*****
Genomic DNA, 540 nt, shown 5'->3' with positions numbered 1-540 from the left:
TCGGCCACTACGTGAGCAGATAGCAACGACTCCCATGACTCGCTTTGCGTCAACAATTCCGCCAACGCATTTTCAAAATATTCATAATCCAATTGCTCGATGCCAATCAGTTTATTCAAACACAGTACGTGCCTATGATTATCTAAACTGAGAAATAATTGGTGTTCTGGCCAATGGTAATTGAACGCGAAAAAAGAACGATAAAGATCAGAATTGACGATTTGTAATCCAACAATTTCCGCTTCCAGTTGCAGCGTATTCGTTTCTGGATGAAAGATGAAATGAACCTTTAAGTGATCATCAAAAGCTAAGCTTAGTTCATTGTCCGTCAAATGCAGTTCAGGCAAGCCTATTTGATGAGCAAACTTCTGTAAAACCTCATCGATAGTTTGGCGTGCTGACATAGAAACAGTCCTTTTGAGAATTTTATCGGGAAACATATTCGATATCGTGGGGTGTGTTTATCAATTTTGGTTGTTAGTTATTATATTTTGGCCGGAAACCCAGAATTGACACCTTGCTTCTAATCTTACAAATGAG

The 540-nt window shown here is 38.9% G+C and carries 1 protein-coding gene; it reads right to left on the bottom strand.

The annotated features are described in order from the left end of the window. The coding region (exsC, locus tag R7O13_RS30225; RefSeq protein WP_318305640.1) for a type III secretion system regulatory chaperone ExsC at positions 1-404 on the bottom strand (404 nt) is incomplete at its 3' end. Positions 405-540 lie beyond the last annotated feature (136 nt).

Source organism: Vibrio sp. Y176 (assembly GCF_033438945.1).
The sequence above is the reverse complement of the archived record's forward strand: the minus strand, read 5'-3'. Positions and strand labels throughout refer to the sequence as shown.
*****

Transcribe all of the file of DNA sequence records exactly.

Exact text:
Genomic DNA, 540 nt, shown 5'->3' with positions numbered 1-540 from the left:
TCGGCCACTACGTGAGCAGATAGCAACGACTCCCATGACTCGCTTTGCGTCAACAATTCCGCCAACGCATTTTCAAAATATTCATAATCCAATTGCTCGATGCCAATCAGTTTATTCAAACACAGTACGTGCCTATGATTATCTAAACTGAGAAATAATTGGTGTTCTGGCCAATGGTAATTGAACGCGAAAAAAGAACGATAAAGATCAGAATTGACGATTTGTAATCCAACAATTTCCGCTTCCAGTTGCAGCGTATTCGTTTCTGGATGAAAGATGAAATGAACCTTTAAGTGATCATCAAAAGCTAAGCTTAGTTCATTGTCCGTCAAATGCAGTTCAGGCAAGCCTATTTGATGAGCAAACTTCTGTAAAACCTCATCGATAGTTTGGCGTGCTGACATAGAAACAGTCCTTTTGAGAATTTTATCGGGAAACATATTCGATATCGTGGGGTGTGTTTATCAATTTTGGTTGTTAGTTATTATATTTTGGCCGGAAACCCAGAATTGACACCTTGCTTCTAATCTTACAAATGAG

The 540-nt window shown here is 38.9% G+C and carries 1 protein-coding gene; it reads right to left on the bottom strand.

The annotated features are described in order from the left end of the window. The coding region (exsC, locus tag R7O13_RS30225; RefSeq protein WP_318305640.1) for a type III secretion system regulatory chaperone ExsC at positions 1-404 on the bottom strand (404 nt) is incomplete at its 3' end. Positions 405-540 lie beyond the last annotated feature (136 nt).

Source organism: Vibrio sp. Y176 (assembly GCF_033438945.1).
The sequence above is the reverse complement of the archived record's forward strand: the minus strand, read 5'-3'. Positions and strand labels throughout refer to the sequence as shown.